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Articles 1 - 5 of 5

Full-Text Articles in Legal History

Contemplating Masterpiece Cakeshop, Terri R. Day Jan 2017

Contemplating Masterpiece Cakeshop, Terri R. Day

Faculty Scholarship

No abstract provided.


Still Drowning In Segregation: Limits Of Law In Post-Civil Rights America, Taunya L. Banks Jan 2014

Still Drowning In Segregation: Limits Of Law In Post-Civil Rights America, Taunya L. Banks

Faculty Scholarship

Approximately 40% of the deaths attributed to Hurricane Katrina in 2005 were caused by drowning. Blacks in the New Orleans area accounted for slightly more than one half of all deaths. Some of the drowning deaths were preventable. Too many black Americans do not know how to swim. Up to seventy percent of all black children in the United States have no or low ability to swim. Thus it is unsurprising that black youth between 5 and 19 are more likely to drown than white youths of the same age. The Centers for Disease Control concludes that a major factor ...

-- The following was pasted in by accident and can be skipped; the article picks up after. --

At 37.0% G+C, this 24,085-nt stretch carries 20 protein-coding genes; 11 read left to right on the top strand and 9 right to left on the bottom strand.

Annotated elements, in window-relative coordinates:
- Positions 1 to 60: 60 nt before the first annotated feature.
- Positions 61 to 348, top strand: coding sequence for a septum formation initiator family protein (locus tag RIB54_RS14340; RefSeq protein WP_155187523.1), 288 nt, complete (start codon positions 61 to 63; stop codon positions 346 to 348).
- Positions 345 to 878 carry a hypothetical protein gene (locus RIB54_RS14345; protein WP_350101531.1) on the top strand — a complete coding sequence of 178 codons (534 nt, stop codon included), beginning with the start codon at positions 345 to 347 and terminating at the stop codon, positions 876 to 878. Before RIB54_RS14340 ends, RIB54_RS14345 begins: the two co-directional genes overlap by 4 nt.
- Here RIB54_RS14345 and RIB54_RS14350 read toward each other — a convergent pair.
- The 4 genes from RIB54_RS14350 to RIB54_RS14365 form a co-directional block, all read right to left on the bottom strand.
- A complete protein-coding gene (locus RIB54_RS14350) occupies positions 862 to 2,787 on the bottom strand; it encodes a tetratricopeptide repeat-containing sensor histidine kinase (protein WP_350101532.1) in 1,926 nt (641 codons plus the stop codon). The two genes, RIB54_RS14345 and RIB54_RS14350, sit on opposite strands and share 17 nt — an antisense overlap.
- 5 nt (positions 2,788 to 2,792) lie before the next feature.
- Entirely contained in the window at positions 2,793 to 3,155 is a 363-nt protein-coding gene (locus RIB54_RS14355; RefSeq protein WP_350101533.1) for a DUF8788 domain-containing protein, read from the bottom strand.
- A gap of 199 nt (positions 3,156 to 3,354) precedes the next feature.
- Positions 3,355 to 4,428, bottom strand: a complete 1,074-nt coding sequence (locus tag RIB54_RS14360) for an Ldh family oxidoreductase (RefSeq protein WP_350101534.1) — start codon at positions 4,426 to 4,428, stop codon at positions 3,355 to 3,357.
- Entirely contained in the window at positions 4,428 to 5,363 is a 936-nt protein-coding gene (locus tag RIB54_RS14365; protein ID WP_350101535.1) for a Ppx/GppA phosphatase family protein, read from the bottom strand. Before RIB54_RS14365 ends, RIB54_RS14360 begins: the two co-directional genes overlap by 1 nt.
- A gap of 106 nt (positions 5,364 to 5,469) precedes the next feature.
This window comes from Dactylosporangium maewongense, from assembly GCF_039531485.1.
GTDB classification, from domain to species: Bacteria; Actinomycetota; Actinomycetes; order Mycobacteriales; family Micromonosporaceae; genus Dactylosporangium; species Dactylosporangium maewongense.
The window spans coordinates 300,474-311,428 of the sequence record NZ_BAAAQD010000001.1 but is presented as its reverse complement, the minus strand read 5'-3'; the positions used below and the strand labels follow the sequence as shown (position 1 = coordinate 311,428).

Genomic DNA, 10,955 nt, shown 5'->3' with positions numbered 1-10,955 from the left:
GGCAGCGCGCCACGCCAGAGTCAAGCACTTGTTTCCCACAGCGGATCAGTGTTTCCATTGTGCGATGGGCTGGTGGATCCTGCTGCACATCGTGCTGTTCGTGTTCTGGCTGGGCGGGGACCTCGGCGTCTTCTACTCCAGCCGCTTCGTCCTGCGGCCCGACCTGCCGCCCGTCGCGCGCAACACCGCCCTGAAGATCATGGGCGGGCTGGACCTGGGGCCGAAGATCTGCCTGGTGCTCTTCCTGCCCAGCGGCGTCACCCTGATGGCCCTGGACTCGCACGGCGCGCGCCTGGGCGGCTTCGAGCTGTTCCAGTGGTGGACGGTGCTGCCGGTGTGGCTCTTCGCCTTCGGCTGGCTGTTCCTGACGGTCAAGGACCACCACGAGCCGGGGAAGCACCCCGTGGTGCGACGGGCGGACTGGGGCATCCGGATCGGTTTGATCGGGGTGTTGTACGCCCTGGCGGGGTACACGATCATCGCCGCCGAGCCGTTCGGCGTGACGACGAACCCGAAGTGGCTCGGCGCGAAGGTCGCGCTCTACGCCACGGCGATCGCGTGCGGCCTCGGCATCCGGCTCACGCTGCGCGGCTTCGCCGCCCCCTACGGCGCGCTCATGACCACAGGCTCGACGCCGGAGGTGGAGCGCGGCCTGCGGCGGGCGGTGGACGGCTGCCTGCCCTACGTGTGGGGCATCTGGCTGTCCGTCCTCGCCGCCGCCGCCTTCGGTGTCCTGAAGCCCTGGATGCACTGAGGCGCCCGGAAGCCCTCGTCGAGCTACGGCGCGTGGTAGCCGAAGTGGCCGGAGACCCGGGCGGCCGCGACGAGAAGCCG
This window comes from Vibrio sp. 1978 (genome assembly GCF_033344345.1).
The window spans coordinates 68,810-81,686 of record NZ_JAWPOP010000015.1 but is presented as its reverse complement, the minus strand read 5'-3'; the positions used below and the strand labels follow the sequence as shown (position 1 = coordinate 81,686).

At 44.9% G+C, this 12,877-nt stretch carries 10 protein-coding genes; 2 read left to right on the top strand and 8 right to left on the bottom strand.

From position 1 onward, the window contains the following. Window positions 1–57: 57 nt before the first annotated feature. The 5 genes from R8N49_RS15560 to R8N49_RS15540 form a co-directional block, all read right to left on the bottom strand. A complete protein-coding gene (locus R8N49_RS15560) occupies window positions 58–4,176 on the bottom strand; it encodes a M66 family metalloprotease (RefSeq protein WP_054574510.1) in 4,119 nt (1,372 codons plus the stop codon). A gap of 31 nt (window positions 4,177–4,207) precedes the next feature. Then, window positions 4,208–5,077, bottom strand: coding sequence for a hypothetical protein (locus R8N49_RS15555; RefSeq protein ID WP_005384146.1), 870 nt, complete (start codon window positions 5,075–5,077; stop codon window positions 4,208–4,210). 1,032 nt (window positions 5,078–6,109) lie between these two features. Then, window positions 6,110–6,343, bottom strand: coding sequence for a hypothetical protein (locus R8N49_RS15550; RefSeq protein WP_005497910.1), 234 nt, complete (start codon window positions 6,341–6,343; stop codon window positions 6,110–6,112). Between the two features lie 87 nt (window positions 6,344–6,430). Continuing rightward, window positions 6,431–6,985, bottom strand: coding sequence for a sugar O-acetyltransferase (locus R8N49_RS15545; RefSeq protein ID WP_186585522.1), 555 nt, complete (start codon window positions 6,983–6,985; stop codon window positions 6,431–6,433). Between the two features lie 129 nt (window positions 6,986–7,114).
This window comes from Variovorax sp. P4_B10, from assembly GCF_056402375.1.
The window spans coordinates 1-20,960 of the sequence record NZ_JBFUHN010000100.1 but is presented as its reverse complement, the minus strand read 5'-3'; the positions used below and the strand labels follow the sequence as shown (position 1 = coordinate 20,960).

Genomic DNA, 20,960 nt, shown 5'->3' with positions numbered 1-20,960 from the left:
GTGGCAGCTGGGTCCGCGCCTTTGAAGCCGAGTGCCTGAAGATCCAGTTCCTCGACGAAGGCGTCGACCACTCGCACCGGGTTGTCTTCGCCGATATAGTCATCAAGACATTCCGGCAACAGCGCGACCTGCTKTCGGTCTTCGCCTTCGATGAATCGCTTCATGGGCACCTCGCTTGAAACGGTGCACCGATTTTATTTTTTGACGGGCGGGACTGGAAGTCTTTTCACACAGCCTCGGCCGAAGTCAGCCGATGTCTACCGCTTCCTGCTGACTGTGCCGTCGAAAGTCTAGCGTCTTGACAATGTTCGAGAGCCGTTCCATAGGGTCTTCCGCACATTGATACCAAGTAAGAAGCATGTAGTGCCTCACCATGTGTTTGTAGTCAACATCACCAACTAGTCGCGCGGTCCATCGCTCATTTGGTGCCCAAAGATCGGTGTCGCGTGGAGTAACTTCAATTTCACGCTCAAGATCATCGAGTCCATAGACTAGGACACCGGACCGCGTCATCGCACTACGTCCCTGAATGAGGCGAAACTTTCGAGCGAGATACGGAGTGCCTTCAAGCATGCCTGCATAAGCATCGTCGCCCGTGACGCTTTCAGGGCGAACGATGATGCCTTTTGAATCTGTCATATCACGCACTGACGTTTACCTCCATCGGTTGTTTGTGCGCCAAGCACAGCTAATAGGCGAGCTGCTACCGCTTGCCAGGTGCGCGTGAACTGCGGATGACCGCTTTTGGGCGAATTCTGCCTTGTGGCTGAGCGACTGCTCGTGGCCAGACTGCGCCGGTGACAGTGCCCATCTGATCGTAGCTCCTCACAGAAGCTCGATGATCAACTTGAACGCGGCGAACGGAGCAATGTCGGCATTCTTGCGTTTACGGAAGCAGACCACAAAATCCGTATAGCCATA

Civil Rights And Civil Liberties: Whose “Rule Of Law”?, William W. Van Alstyne Jan 2003

Civil Rights And Civil Liberties: Whose “Rule Of Law”?, William W. Van Alstyne

Faculty Scholarship

No abstract provided.


Foreword: The Legal History Of The Great Sit-In Case Of Bell V. Maryland, William L. Reynolds Jan 2002

Foreword: The Legal History Of The Great Sit-In Case Of Bell V. Maryland, William L. Reynolds

Faculty Scholarship

Reviews the environment and history of the 1960 Baltimore sit-in case that eventually made its way to the United States Supreme Court.


Lena Olive Smith: A Minnesota Civil Rights Pioneer, Ann Juergens Jan 2001

Lena Olive Smith: A Minnesota Civil Rights Pioneer, Ann Juergens

Faculty Scholarship

Lena Olive Smith and the National Association for the Advancement of Colored People (NAACP) created a spirited partnership in the public interest during the 1920s and 1930s. Throughout their long collaboration, this woman lawyer, her clients, and the Minneapolis branch of a national grassroots organization faced similar challenges: to stay solvent, to end segregation and increase equality, and to live with dignity. This article is divided into four sections. The first three roughly correspond with stages in Smith’s life and work. Part II briefly chronicles Smith’s first thirty six years, 1885 to 1921, as a single African-American woman ...